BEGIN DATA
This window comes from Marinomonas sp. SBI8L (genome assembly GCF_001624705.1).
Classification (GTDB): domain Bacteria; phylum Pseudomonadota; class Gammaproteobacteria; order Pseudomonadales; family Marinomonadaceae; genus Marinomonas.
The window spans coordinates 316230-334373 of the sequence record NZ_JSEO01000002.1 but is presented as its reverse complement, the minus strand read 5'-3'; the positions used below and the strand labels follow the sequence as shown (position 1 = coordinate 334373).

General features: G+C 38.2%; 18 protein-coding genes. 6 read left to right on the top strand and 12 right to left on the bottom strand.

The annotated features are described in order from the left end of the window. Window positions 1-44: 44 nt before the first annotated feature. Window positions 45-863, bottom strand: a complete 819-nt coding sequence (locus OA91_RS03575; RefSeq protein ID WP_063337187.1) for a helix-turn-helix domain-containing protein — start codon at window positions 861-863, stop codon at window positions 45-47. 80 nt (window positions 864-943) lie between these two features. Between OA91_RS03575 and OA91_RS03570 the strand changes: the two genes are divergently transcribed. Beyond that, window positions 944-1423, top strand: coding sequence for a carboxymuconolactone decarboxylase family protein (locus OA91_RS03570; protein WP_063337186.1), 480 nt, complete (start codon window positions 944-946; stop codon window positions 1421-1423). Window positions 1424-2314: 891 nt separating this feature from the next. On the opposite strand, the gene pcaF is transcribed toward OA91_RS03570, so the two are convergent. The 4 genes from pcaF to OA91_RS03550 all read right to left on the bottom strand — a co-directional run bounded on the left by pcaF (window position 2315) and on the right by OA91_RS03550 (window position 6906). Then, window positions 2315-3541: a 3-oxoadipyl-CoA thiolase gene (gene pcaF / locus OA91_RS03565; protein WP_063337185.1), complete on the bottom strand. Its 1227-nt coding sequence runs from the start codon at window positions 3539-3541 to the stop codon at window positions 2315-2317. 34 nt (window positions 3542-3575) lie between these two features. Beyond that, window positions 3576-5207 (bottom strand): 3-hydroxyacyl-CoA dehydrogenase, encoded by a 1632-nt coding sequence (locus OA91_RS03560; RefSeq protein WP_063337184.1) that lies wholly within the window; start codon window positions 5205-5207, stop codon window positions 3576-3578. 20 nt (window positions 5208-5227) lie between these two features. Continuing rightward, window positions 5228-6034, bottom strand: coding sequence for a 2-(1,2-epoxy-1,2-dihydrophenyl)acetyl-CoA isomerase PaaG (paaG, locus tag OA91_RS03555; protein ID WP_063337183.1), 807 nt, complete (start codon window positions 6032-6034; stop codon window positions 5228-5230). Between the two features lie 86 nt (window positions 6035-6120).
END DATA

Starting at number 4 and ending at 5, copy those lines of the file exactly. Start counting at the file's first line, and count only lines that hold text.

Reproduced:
General features: G+C 38.2%; 18 protein-coding genes. 6 read left to right on the top strand and 12 right to left on the bottom strand.

The annotated features are described in order from the left end of the window. Window positions 1-44: 44 nt before the first annotated feature. Window positions 45-863, bottom strand: a complete 819-nt coding sequence (locus OA91_RS03575; RefSeq protein ID WP_063337187.1) for a helix-turn-helix domain-containing protein — start codon at window positions 861-863, stop codon at window positions 45-47. 80 nt (window positions 864-943) lie between these two features. Between OA91_RS03575 and OA91_RS03570 the strand changes: the two genes are divergently transcribed. Beyond that, window positions 944-1423, top strand: coding sequence for a carboxymuconolactone decarboxylase family protein (locus OA91_RS03570; protein WP_063337186.1), 480 nt, complete (start codon window positions 944-946; stop codon window positions 1421-1423). Window positions 1424-2314: 891 nt separating this feature from the next. On the opposite strand, the gene pcaF is transcribed toward OA91_RS03570, so the two are convergent. The 4 genes from pcaF to OA91_RS03550 all read right to left on the bottom strand — a co-directional run bounded on the left by pcaF (window position 2315) and on the right by OA91_RS03550 (window position 6906). Then, window positions 2315-3541: a 3-oxoadipyl-CoA thiolase gene (gene pcaF / locus OA91_RS03565; protein WP_063337185.1), complete on the bottom strand. Its 1227-nt coding sequence runs from the start codon at window positions 3539-3541 to the stop codon at window positions 2315-2317. 34 nt (window positions 3542-3575) lie between these two features. Beyond that, window positions 3576-5207 (bottom strand): 3-hydroxyacyl-CoA dehydrogenase, encoded by a 1632-nt coding sequence (locus OA91_RS03560; RefSeq protein WP_063337184.1) that lies wholly within the window; start codon window positions 5205-5207, stop codon window positions 3576-3578. 20 nt (window positions 5208-5227) lie between these two features. Continuing rightward, window positions 5228-6034, bottom strand: coding sequence for a 2-(1,2-epoxy-1,2-dihydrophenyl)acetyl-CoA isomerase PaaG (paaG, locus tag OA91_RS03555; protein ID WP_063337183.1), 807 nt, complete (start codon window positions 6032-6034; stop codon window positions 5228-5230). Between the two features lie 86 nt (window positions 6035-6120).